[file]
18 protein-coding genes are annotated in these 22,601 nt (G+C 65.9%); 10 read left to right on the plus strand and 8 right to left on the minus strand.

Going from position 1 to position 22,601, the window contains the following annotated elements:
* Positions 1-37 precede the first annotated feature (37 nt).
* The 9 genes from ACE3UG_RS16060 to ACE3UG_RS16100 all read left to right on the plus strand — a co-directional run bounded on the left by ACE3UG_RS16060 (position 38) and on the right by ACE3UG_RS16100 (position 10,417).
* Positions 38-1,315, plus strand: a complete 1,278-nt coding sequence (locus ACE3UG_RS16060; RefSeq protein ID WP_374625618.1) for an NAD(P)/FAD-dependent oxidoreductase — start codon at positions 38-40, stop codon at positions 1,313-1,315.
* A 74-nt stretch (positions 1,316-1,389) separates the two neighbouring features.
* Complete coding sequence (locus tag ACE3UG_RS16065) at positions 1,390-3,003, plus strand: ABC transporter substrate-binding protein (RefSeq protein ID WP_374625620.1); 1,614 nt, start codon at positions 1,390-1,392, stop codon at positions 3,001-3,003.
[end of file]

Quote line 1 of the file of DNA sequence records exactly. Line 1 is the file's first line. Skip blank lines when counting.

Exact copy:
18 protein-coding genes are annotated in these 22,601 nt (G+C 65.9%); 10 read left to right on the plus strand and 8 right to left on the minus strand.